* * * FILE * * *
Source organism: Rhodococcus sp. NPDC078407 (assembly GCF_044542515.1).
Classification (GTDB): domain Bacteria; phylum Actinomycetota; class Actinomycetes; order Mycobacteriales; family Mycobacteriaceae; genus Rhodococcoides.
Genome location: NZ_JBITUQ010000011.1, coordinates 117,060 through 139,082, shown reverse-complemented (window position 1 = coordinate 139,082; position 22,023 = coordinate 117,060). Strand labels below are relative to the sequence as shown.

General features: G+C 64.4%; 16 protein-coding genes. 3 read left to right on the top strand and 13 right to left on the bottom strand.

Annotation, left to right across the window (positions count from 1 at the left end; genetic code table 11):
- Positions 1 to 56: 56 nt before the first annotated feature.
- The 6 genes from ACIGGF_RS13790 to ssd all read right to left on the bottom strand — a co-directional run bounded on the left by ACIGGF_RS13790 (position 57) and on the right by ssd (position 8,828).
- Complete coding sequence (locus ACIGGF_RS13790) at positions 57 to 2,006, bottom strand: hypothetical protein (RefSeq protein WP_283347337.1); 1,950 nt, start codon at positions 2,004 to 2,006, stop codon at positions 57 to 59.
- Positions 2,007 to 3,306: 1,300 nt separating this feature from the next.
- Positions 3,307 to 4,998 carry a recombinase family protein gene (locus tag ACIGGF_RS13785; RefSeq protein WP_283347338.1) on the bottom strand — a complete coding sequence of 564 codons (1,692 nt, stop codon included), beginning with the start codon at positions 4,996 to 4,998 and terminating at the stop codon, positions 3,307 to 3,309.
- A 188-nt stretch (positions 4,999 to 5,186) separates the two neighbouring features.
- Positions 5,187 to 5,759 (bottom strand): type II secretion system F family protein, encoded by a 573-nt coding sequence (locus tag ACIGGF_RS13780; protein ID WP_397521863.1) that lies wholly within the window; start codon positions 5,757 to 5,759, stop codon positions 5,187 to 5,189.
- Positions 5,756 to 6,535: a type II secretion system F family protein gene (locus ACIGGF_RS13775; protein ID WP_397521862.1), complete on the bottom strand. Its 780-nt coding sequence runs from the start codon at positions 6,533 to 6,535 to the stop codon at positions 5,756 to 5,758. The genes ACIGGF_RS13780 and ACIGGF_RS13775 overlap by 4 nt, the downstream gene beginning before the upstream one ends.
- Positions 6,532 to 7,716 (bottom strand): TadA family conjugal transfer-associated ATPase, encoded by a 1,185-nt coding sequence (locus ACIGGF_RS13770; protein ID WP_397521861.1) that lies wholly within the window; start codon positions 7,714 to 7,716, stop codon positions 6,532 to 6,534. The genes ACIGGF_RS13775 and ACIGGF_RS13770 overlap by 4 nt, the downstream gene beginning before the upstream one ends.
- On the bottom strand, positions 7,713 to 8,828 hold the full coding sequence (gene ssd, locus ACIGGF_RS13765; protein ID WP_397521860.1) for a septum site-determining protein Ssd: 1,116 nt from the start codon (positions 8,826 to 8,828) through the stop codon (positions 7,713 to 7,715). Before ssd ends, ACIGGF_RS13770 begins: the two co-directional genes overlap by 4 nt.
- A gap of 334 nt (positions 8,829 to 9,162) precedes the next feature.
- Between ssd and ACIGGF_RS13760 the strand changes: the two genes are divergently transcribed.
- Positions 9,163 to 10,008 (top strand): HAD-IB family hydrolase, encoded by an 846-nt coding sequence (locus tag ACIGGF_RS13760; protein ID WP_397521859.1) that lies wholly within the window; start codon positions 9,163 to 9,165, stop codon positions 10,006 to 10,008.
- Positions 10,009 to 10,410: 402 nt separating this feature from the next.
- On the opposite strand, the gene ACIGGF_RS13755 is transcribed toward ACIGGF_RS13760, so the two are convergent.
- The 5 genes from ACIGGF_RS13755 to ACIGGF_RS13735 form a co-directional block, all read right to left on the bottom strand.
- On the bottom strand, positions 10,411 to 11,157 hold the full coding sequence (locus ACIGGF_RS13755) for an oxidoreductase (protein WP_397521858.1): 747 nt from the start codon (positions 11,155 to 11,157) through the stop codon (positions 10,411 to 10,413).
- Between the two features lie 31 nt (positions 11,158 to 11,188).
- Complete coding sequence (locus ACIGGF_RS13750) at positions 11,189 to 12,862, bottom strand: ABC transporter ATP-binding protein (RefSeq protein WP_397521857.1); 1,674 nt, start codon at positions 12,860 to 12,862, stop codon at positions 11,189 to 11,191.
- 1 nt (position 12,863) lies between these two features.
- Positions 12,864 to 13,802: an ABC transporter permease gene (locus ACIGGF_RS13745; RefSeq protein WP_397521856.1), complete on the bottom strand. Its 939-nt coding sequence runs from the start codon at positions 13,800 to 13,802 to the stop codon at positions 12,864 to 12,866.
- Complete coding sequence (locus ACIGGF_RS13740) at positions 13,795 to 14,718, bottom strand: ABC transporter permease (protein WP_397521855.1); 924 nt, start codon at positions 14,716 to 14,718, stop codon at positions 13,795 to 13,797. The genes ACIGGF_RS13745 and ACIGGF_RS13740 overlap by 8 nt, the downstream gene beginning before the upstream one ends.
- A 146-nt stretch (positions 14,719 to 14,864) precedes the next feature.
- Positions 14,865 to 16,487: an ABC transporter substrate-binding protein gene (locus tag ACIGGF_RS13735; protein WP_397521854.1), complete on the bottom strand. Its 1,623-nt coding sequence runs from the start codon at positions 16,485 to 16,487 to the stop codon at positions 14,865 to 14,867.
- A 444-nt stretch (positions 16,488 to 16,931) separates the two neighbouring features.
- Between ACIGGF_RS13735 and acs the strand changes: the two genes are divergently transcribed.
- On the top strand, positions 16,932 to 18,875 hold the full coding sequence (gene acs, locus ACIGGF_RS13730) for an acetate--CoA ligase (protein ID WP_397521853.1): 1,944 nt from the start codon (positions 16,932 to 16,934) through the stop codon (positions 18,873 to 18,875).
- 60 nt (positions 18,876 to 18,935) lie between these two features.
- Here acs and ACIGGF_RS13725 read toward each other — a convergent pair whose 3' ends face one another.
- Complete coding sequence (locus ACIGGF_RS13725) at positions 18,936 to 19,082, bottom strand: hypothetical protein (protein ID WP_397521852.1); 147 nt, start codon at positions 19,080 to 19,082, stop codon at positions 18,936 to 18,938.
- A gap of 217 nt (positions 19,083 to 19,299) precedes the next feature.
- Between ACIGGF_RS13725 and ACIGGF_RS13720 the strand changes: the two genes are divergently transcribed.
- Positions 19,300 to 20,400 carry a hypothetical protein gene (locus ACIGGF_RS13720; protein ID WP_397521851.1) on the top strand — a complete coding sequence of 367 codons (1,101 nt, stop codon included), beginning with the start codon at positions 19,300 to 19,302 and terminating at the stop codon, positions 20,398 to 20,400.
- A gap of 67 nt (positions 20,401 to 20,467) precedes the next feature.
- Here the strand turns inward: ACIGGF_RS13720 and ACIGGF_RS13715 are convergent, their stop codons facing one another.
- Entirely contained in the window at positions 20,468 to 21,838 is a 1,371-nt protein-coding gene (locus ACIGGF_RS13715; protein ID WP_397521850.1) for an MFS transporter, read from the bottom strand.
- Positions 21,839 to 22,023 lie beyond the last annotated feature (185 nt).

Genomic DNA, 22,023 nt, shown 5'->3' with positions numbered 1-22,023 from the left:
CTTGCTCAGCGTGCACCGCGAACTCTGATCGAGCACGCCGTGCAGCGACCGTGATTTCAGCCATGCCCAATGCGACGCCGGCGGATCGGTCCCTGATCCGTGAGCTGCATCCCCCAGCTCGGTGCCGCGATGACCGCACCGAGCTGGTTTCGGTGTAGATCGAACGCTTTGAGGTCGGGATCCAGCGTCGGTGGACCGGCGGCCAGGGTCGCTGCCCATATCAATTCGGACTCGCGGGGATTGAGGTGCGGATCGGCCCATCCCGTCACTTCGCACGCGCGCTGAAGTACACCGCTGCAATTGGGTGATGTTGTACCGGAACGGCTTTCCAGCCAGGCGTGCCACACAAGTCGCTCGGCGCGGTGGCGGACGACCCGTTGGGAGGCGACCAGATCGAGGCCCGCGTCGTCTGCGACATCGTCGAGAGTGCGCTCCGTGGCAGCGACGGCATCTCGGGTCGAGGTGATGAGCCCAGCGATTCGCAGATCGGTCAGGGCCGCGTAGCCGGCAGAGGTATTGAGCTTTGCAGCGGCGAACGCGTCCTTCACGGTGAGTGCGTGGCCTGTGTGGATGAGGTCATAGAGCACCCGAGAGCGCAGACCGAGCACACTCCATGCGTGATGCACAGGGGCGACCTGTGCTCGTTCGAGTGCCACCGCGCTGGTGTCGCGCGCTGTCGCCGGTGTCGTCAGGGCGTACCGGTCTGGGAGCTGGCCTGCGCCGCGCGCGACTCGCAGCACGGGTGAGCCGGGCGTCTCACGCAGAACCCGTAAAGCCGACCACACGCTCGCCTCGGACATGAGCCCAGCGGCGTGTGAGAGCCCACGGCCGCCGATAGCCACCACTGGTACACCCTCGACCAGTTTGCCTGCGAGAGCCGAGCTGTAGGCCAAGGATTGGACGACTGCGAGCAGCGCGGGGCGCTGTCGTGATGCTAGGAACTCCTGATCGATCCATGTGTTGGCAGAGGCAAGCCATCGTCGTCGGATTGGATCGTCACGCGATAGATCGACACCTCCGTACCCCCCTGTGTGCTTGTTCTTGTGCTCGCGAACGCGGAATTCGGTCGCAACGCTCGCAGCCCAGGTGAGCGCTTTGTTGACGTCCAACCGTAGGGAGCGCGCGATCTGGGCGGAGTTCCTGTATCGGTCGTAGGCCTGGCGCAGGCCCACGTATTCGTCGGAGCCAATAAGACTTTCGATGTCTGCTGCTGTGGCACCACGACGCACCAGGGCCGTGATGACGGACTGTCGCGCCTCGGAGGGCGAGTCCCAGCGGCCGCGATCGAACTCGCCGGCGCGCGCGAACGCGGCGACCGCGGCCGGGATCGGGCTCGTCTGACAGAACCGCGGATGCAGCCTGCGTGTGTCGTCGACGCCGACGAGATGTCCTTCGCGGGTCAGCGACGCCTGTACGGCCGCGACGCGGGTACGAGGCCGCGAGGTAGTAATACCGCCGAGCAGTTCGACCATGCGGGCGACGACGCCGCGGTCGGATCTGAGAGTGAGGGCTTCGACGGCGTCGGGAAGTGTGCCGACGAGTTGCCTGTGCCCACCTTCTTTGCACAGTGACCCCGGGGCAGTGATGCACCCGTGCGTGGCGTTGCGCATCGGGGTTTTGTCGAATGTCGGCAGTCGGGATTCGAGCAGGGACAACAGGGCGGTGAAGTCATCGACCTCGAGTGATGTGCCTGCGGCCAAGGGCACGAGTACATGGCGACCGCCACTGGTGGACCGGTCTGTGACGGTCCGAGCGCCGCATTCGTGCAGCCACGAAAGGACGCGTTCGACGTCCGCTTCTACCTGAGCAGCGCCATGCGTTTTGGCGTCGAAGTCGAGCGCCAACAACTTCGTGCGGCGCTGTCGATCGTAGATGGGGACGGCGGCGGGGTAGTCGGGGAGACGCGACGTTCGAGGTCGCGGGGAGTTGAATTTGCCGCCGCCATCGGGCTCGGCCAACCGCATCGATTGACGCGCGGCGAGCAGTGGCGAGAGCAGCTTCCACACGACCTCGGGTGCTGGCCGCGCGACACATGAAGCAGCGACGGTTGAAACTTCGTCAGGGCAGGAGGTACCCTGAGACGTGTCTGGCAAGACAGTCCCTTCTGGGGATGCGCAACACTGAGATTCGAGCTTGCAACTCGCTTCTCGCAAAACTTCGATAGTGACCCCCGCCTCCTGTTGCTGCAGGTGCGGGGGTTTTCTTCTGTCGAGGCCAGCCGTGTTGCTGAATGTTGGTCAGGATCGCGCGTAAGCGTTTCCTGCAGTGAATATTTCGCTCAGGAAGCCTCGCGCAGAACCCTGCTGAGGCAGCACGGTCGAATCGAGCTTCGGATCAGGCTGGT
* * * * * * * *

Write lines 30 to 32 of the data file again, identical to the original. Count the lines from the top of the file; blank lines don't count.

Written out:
- A 444-nt stretch (positions 16,488 to 16,931) separates the two neighbouring features.
- Between ACIGGF_RS13735 and acs the strand changes: the two genes are divergently transcribed.
- On the top strand, positions 16,932 to 18,875 hold the full coding sequence (gene acs, locus ACIGGF_RS13730) for an acetate--CoA ligase (protein ID WP_397521853.1): 1,944 nt from the start codon (positions 16,932 to 16,934) through the stop codon (positions 18,873 to 18,875).